Stacey L. Kirby, a Durham-based artist, recently created “The Department of Civil Presence” exhibit at Appalachian State University. This site-specific installation is embedded along a corridor of offices on the first floor of Edwin Duncan Hall on the university’s campus and will be activated during an interactive performance on March 21 from 5-7 p.m.
The installation is loosely based on the United States Citizenship and Immigration Services agency, with a nod towards the aesthetics of post-World War II-era office culture. During the performance, visitors will be asked to undergo an assessment of their civil presence that engages rituals of citizenship, from filling out governmental forms to pledging allegiance. Kirby will lead these assessments along with students and community members performing as officers during the event.
To accompany the installation and performance, the Department of Art’s Smith Gallery is featuring a selection of Kirby’s past projects.
Along with video documentation of some of Kirby’s other performance works, students in the art department have created a large-scale mural based on Kirby’s “Yo Soy Vàlida” billboard that was shown along the Durham Freeway in the months leading up to the 2018 mid-term elections. The message of the piece, “I am Valid,” boldly affirms the presence of Latinx people in the US.
Community partners for the project include Ando, a citizen news magazine operated by local teen Rafael Vazquez and his family, and Appalachian’s Hispanic Student Association.
About the Artist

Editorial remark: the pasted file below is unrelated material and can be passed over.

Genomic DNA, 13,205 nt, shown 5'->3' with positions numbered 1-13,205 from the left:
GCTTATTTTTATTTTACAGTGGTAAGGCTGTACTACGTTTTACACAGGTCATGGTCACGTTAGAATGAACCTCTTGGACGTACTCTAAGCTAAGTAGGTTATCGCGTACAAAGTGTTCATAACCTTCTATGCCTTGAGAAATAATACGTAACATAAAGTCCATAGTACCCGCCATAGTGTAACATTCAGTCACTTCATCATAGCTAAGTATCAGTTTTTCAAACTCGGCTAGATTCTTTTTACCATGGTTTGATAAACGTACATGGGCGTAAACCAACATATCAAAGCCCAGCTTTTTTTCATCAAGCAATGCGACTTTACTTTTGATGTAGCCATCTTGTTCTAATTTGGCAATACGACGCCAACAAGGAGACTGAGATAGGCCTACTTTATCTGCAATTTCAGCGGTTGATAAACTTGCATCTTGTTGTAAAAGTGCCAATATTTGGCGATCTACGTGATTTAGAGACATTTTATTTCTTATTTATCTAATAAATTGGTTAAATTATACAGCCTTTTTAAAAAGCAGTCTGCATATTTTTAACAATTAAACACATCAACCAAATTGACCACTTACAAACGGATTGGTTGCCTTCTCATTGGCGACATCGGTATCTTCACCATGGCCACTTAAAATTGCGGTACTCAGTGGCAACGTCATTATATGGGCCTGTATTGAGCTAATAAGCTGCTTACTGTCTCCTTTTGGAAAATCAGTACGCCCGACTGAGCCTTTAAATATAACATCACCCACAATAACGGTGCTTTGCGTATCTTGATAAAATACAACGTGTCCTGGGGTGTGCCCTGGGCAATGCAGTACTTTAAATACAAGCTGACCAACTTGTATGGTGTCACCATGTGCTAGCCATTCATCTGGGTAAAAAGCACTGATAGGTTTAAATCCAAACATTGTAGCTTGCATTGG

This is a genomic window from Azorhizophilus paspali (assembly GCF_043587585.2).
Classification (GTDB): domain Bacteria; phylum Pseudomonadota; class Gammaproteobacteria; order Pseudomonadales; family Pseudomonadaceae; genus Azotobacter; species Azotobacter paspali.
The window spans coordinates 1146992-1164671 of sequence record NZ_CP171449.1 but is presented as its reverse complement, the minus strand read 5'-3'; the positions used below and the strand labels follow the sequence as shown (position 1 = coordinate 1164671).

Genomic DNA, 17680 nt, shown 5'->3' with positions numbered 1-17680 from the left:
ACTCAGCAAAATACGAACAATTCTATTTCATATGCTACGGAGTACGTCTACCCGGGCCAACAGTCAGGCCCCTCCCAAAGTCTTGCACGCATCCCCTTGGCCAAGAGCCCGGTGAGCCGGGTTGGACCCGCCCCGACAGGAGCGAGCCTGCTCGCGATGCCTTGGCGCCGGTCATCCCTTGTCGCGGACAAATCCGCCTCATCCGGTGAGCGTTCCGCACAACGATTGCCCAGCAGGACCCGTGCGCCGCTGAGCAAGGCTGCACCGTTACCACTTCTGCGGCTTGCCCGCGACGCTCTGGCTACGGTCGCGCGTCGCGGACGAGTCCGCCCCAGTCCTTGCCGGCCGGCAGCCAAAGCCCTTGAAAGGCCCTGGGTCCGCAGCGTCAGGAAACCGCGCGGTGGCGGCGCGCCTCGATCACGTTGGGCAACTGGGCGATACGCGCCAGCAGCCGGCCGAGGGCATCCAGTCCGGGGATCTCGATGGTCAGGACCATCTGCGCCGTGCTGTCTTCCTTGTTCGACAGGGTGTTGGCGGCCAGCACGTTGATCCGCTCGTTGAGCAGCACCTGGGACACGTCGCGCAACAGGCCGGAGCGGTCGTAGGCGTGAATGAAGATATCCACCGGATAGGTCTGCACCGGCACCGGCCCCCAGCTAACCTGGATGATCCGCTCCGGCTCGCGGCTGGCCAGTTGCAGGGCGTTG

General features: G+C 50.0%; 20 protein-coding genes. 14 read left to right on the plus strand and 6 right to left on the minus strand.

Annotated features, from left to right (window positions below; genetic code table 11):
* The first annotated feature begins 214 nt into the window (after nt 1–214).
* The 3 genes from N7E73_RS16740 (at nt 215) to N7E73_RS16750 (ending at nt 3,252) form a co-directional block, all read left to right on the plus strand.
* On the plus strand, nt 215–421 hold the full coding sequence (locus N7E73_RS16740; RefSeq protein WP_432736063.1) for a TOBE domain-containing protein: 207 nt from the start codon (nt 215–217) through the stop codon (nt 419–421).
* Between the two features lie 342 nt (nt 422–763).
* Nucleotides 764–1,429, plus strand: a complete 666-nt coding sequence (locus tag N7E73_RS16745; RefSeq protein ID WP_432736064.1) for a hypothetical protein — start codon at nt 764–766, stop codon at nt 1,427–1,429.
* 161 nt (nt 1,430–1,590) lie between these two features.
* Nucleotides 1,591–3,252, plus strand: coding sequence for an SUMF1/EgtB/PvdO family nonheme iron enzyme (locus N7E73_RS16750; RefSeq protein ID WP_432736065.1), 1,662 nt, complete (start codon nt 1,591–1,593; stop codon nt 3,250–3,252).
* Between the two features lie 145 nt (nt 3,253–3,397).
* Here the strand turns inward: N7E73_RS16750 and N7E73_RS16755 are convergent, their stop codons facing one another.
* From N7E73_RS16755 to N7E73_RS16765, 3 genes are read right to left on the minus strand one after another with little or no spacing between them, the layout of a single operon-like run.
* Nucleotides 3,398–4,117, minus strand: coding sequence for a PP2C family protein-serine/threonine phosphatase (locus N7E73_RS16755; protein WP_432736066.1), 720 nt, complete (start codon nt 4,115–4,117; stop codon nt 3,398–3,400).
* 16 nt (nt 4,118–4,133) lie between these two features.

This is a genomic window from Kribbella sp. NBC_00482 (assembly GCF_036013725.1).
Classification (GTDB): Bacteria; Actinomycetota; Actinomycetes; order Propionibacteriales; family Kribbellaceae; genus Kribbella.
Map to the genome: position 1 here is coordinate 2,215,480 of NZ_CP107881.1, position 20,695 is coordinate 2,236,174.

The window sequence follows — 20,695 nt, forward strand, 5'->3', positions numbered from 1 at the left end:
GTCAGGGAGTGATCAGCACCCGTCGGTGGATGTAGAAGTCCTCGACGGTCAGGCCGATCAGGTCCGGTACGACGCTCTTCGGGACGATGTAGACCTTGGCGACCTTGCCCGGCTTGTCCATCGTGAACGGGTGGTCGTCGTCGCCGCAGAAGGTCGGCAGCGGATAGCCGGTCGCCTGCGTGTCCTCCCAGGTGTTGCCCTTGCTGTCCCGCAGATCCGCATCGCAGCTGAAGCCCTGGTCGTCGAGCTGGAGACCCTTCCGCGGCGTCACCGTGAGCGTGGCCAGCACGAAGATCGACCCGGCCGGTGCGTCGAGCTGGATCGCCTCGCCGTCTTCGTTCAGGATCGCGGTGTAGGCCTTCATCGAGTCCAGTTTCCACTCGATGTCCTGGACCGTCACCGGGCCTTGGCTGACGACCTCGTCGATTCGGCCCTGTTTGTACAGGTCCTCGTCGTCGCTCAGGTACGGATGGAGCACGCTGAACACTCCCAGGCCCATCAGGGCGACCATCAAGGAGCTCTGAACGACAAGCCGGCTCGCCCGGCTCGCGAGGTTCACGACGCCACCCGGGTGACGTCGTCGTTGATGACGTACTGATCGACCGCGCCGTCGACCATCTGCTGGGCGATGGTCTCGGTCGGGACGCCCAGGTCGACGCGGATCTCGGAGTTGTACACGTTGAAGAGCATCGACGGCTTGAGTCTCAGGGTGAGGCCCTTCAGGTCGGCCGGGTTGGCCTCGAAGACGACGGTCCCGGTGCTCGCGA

Stacey L. Kirby is a queer artist based in Durham, North Carolina. For over a decade, Kirby has combined installation and performance to create 'performative interactions' in alternative, private and public spaces. Fueled by the current political climate and ethnographic research, her work addresses issues of identity, citizenship and civil rights. Kirby invites visitors to become active participants and performers in her work to empower the voice within all of us.
Kirby is a recipient of the ArtPrize Eight Juried Grand Prize, a NC Arts Council Artist Fellowship for Visual Artists along with many other awards. Her work takes place in environments ranging from traditional art spaces,to vacant historic buildings and billboards. Kirby has performed and exhibited at ArtPrize (Grand Rapids, MI), the Southeastern Center for Contemporary Art (Winston-Salem, NC), the Nasher Museum of Art at Duke University, Bard College, Flux Factory (Queens, NY), and Fraction Workspace, (Chicago, IL).
About the Smith Gallery
The Department of Art’s Smith Gallery is a vibrant contemporary art space, housed in the Schaefer Center for the Performing Arts. It presents original and travelling exhibitions, features work by faculty and students at the university, and commissions daring new art in all of its forms. The gallery is open Monday through Friday from 10 a.m. 5 p.m. In the Schaefer Center for the Performing Arts, 731 Rivers Street, Boone, NC 28608. Contact Jennie Carlisle at firstname.lastname@example.org for more information and if you would like to schedule a time to see the Edwin Duncan installations. Admission to all gallery programs is free.
About Appalachian State University
Appalachian State University, in North Carolina’s Blue Ridge Mountains, prepares students to lead purposeful lives as global citizens who understand and engage their responsibilities in creating a sustainable future for all. The transformational Appalachian experience promotes a spirit of inclusion that brings people together in inspiring ways to acquire and create knowledge, to grow holistically, to act with passion and determination, and embrace diversity and difference. As one of 17 campuses in the University of North Carolina system, Appalachian enrolls about 19,000 students, has a low student-to-faculty ratio and offers more than 150 undergraduate and graduate majors.
Jennie Carlisle, Director
The Smith Gallery at Appalachian State University
215.421.7118 / email@example.com